Joseph Marshall Walker
Born: July, 1786 in New Orleans, Louisiana
Political Affiliation: Democrat
Religious Affiliation: Unknown
Education: Local Schools
Career Prior to Term: State Representative; State Treasurer; State Senator; Delagate to Constitutional Convention of 1845
How He Became Governor: Elected in 1849
Career after Term: Cotton Planter
Joseph M. Walker became the first Governor inaugurated in the new state capitol in Baton Rouge.
The main event of Walker's administration, the adoption of the Constitution of 1852, shortened his term by one year. Besides bearing on Walker personally, the Constitution affected state politics by giving more power to parishes with large populations of slaves. It settled apportionment in both the House and Senate by emphasizing total population. Therefore, parishes with a few members of the white planter class and a large number of non-voting slaves could, and did, dominate the legislative process.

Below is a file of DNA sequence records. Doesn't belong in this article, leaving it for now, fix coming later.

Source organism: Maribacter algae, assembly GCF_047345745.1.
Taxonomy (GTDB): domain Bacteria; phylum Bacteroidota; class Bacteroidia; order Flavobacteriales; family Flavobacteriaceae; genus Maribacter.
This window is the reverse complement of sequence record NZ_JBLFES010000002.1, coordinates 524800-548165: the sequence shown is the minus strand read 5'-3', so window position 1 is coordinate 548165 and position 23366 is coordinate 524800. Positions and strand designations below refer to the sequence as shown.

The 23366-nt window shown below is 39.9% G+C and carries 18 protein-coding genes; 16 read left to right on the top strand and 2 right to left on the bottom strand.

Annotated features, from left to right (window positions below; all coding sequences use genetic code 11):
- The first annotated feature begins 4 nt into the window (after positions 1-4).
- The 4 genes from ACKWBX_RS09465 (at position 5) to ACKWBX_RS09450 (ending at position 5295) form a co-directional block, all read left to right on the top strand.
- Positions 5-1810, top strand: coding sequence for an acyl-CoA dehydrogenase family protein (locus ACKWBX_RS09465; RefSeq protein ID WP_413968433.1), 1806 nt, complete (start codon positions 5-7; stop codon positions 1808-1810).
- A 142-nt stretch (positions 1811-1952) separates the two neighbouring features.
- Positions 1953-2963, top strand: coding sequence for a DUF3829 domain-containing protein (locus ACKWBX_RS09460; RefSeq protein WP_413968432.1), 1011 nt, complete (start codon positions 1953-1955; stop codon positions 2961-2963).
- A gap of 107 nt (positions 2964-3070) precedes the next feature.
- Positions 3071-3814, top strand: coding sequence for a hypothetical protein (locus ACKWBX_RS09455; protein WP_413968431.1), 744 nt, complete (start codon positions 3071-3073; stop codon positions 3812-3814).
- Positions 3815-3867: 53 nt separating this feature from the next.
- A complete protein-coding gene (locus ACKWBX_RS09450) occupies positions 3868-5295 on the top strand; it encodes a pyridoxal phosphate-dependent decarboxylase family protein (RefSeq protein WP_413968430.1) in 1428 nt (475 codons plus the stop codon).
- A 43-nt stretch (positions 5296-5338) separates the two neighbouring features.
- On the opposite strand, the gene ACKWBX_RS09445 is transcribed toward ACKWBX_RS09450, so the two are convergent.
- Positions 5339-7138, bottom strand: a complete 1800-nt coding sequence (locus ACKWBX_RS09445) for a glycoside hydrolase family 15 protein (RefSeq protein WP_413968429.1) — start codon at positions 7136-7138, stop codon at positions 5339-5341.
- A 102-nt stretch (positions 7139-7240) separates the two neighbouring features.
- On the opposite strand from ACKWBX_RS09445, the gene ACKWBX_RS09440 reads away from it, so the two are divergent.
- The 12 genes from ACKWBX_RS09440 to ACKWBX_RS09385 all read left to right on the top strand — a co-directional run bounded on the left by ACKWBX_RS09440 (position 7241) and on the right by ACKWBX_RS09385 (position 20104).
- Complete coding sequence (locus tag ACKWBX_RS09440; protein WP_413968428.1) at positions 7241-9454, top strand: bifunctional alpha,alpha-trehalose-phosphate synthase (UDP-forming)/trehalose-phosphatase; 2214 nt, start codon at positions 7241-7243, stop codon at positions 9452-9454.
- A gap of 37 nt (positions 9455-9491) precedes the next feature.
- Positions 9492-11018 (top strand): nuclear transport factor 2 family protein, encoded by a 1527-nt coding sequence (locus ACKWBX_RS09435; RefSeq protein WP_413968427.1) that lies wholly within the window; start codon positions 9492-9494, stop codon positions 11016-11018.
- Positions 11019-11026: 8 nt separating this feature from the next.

Walker was part of the planter class and returned to that vocation after exiting politics. He anticipated secession when he said, "We are prepared to make common cause with our neighbors of the slaveholding states, and pronounce the Union at an end."
Walker did not live to see the dissolution of the Union. He died in 1856.